In 2019 the government conducted a review of UK Trespass legislation, with worrying signs of intent to change trespass from a civil matter to a criminal offence, while also strengthening police powers to remove individuals from land.
This review and associated suggestion to change classification is outwardly intended to target traditional traveller communities but could also impinge on other fundamental rights which many of us don’t even think about, including
- Our right to roam
- Our right to protest
- Community powers to designate new rights of way
Changes to the law could make it more difficult than ever for people to congregate peacefully, explore the natural environment or just be free when out walking in the world.
This review is a further move toward removal of universal and communal rights to privilege those with the power to purchase property, and a shift toward privatising even more of the ground under our feet. Much of our public land has already been transferred to the private domain, so it is imperative this issue receives parliamentary scrutiny and proper debate on the ramifications for the many who enjoy and deserve access to land, rather than serving a few individuals, or private entities.
Natalie Bennett, Green Party member of the House of Lords, commented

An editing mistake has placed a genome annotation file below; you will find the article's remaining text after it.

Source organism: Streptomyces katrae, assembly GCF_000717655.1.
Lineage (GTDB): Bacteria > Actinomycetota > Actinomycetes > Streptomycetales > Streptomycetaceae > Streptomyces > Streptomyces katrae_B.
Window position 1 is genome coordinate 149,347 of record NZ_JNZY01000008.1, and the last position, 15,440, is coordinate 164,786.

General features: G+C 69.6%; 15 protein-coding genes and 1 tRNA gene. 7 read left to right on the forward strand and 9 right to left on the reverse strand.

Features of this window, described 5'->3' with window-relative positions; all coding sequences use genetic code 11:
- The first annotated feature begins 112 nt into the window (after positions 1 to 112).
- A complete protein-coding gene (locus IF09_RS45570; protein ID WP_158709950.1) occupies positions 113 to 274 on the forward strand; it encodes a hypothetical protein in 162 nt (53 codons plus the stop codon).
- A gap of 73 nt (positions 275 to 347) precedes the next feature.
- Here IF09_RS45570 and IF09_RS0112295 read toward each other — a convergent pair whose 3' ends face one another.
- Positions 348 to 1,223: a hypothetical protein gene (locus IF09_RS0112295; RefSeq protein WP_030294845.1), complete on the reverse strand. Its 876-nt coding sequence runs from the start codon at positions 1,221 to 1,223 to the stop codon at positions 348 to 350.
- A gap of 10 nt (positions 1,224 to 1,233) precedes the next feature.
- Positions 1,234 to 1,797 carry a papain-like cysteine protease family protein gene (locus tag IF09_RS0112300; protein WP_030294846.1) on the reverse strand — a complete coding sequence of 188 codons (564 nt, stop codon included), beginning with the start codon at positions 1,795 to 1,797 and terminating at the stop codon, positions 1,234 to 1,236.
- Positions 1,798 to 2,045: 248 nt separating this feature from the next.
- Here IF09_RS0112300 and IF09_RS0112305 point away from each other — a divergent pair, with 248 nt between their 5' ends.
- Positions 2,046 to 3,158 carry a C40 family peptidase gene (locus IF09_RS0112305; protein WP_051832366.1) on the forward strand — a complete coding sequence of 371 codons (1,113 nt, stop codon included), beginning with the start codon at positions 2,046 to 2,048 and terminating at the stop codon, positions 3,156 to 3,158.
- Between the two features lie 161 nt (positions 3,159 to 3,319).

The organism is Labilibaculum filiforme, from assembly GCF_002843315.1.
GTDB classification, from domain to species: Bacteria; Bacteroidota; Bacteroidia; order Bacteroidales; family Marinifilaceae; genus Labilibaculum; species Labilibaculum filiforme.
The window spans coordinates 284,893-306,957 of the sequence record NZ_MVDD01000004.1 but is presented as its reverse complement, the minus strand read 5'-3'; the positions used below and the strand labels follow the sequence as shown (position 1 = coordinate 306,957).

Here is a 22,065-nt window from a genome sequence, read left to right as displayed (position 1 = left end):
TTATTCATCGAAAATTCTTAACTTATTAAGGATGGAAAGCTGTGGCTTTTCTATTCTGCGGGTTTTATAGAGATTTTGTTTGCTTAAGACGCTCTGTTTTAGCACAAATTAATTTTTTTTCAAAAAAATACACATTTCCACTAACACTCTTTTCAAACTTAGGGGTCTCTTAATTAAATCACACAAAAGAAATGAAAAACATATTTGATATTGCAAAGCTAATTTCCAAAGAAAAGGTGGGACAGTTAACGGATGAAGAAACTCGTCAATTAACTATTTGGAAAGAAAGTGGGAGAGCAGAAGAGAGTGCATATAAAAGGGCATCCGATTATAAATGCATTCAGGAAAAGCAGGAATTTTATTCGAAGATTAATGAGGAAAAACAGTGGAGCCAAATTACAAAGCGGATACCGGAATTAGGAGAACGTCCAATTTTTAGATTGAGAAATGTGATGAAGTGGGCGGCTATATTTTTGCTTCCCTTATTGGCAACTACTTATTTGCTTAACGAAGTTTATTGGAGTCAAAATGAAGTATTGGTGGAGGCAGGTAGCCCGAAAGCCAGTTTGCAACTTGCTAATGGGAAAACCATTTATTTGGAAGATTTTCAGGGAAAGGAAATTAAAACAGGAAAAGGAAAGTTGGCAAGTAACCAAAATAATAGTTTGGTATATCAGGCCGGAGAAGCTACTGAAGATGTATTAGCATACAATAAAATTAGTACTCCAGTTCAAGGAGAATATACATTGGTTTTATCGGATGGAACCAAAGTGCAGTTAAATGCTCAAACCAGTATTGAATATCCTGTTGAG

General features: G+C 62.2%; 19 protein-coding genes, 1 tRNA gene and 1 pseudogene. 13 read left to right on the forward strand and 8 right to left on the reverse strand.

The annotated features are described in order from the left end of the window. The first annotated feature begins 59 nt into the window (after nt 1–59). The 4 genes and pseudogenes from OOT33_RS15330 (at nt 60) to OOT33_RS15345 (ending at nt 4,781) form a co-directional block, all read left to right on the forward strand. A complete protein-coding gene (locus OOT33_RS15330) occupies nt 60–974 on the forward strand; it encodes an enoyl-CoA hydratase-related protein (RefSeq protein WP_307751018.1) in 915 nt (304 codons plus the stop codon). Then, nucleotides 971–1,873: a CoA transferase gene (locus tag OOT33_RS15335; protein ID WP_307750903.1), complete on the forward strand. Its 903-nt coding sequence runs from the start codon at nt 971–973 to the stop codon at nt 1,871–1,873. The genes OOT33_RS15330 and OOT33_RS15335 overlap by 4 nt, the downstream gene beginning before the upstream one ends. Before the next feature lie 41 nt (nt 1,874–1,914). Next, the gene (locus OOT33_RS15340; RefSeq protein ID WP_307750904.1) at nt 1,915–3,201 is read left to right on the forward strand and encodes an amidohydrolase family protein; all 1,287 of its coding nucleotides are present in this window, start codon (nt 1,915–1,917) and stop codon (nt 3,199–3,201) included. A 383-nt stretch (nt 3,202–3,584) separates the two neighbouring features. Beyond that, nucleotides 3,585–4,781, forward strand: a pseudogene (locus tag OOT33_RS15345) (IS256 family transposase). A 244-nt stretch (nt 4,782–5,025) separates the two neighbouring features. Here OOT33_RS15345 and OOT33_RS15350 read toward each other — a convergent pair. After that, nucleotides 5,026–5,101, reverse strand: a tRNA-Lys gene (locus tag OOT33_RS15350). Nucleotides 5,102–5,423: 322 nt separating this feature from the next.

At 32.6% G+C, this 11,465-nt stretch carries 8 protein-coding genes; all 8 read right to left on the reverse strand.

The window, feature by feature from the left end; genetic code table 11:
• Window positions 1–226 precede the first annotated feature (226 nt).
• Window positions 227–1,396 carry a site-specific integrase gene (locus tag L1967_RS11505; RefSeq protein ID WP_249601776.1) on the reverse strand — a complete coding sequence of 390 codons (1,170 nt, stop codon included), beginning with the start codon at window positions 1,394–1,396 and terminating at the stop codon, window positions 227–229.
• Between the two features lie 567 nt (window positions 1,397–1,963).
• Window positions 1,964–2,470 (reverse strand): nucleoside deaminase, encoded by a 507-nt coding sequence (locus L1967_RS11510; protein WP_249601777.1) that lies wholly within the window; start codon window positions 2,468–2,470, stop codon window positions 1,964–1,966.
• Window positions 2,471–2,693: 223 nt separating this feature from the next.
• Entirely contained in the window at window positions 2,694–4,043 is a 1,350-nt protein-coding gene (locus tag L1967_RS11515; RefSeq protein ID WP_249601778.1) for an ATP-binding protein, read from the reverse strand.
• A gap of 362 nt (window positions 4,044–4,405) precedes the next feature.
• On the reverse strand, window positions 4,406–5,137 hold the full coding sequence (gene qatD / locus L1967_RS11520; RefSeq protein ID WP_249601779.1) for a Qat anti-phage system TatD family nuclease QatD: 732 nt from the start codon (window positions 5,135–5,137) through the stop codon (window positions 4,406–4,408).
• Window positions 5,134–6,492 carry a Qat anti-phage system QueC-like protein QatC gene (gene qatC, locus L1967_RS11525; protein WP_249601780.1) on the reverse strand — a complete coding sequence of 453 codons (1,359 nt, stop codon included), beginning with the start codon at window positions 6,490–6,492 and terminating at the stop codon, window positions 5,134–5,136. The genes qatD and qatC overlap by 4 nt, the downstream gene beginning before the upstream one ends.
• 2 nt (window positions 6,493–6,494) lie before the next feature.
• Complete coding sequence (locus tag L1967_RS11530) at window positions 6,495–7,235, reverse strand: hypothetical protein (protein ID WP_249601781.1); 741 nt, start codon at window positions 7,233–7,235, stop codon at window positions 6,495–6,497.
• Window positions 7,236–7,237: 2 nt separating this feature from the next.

Access to Nature is a human right and one we should not give up lightly. I’ve often focused on that right for children , but it must apply for all ages. Our understanding of how vital this is for health and wellbeing just keeps growing. If Scotland can protect its moors and respect the right to roam alongside private property rights, why would we seek to act differently?
Alison Teal, Green Party councillor for Nether Edge and Sharrow said
For Sheffielders, the legacy of the 1932 Kinder Scout Mass Trespass is part of our local history and also testament to the power of peaceful civil disobedience, arguably leading to the creation of National Parks and our much loved long distance walking trails such as the Pennine Way. We cannot let this Tory government undo the progress that was made then, and continue on their destructive path toward limited freedom of movement at home as well as farther afield.
A petition to debate the issue in parliament is now past the 100,000 signatures needed for proper scrutiny, but adding your voice will show how important the issue is to many. We urge you to add your voice and take action.
Sign the petition (deadline Friday 5 September): https://petition.parliament.uk/petitions/300139